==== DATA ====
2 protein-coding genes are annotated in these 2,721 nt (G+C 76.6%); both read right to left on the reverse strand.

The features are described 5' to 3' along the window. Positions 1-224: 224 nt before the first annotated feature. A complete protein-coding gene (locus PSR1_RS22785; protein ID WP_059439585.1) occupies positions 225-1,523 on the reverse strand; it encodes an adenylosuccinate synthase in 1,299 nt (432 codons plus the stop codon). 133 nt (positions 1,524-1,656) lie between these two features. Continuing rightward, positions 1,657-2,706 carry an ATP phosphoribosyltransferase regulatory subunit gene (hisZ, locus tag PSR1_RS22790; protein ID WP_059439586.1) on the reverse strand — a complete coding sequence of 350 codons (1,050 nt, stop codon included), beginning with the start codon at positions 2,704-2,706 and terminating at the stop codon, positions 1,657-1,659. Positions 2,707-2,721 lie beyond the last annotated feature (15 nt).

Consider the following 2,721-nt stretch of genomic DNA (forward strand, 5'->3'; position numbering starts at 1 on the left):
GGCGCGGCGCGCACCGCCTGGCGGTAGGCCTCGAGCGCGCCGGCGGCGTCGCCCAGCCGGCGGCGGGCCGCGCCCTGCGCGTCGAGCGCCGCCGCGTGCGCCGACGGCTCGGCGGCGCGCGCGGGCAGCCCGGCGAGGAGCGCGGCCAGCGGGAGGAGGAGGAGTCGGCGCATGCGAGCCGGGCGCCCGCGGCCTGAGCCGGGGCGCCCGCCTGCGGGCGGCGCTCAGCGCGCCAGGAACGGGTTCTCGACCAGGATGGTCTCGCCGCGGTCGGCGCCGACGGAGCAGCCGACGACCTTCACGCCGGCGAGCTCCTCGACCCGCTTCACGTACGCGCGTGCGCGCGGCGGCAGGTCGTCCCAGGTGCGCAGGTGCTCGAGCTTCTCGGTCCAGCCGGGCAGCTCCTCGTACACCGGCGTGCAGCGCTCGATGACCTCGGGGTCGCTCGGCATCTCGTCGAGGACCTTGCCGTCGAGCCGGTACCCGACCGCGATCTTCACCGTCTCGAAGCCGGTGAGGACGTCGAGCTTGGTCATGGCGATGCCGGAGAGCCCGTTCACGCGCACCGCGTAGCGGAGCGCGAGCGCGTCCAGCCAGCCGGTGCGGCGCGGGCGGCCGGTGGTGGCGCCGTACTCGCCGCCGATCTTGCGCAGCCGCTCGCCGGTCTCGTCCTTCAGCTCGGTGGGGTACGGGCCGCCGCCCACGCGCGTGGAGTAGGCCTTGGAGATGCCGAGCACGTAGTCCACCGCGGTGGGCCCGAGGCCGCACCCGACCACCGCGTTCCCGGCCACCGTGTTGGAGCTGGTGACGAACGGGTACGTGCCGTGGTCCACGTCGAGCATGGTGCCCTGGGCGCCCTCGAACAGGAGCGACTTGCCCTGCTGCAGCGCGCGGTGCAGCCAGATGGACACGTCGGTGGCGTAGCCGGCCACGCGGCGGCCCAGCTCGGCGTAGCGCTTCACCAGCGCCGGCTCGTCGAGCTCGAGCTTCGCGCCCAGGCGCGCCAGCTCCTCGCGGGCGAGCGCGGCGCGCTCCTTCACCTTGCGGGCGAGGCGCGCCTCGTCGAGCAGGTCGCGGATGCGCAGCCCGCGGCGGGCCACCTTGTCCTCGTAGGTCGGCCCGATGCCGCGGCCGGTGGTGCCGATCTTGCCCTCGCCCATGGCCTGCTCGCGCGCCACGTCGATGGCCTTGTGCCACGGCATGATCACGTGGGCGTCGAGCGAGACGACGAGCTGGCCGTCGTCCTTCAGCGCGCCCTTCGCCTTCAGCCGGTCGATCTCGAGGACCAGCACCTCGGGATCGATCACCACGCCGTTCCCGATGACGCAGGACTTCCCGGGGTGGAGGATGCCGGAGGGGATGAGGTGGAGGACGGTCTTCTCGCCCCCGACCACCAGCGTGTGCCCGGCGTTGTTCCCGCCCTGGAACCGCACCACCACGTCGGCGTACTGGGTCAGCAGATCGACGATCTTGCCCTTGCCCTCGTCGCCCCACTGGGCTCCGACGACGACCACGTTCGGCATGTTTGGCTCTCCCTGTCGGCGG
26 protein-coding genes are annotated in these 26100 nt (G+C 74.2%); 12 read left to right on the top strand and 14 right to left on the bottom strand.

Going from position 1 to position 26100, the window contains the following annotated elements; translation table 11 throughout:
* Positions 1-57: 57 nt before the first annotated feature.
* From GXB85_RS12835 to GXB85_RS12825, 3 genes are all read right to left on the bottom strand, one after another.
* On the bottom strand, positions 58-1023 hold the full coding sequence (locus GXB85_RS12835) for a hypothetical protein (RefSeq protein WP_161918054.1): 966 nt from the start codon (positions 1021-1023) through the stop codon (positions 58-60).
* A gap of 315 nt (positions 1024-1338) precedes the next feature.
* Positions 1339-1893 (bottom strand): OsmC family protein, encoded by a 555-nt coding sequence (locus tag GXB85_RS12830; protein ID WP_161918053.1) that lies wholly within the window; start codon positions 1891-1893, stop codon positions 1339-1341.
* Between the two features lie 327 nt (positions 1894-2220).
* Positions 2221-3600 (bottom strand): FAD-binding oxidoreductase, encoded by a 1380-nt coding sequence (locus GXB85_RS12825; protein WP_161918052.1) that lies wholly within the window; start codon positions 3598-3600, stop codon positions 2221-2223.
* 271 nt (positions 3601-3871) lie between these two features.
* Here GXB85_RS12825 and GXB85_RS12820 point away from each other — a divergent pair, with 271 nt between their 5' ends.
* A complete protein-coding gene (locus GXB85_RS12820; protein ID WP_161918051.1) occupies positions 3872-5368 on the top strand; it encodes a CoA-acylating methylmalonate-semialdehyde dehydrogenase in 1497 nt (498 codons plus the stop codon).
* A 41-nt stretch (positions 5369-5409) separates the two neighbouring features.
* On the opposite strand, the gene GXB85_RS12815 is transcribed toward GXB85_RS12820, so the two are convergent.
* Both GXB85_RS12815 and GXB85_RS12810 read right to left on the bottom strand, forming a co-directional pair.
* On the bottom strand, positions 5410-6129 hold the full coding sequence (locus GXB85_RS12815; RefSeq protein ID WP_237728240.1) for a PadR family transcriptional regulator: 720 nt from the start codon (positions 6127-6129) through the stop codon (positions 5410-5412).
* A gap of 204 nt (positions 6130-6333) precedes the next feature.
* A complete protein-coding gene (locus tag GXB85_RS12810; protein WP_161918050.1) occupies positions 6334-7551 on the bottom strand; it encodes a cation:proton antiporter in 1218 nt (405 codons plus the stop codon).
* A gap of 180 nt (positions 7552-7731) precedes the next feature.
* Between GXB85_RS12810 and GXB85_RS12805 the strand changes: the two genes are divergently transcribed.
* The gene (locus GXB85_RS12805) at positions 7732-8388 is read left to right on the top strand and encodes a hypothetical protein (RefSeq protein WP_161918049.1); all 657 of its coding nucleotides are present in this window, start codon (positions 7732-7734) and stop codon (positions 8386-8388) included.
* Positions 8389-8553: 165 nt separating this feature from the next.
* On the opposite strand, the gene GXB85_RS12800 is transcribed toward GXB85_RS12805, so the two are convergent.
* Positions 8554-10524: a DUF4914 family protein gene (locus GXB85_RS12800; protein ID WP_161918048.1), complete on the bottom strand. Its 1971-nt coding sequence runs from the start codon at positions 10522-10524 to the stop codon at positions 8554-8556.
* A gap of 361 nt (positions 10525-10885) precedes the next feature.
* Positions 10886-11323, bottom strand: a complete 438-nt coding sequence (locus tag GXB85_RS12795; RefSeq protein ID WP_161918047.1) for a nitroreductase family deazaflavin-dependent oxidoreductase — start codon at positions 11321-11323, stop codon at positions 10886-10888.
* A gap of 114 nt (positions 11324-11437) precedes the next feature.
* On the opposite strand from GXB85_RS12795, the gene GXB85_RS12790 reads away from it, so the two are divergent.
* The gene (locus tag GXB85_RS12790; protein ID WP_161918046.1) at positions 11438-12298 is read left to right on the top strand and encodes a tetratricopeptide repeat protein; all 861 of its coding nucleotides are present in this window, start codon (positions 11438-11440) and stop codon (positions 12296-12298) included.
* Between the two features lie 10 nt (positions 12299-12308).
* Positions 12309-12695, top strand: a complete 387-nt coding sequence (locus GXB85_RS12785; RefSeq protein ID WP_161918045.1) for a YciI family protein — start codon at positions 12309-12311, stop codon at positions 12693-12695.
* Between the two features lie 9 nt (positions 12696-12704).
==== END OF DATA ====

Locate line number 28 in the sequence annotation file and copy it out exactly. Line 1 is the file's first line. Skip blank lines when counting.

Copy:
* Positions 8554-10524: a DUF4914 family protein gene (locus GXB85_RS12800; protein ID WP_161918048.1), complete on the bottom strand. Its 1971-nt coding sequence runs from the start codon at positions 10522-10524 to the stop codon at positions 8554-8556.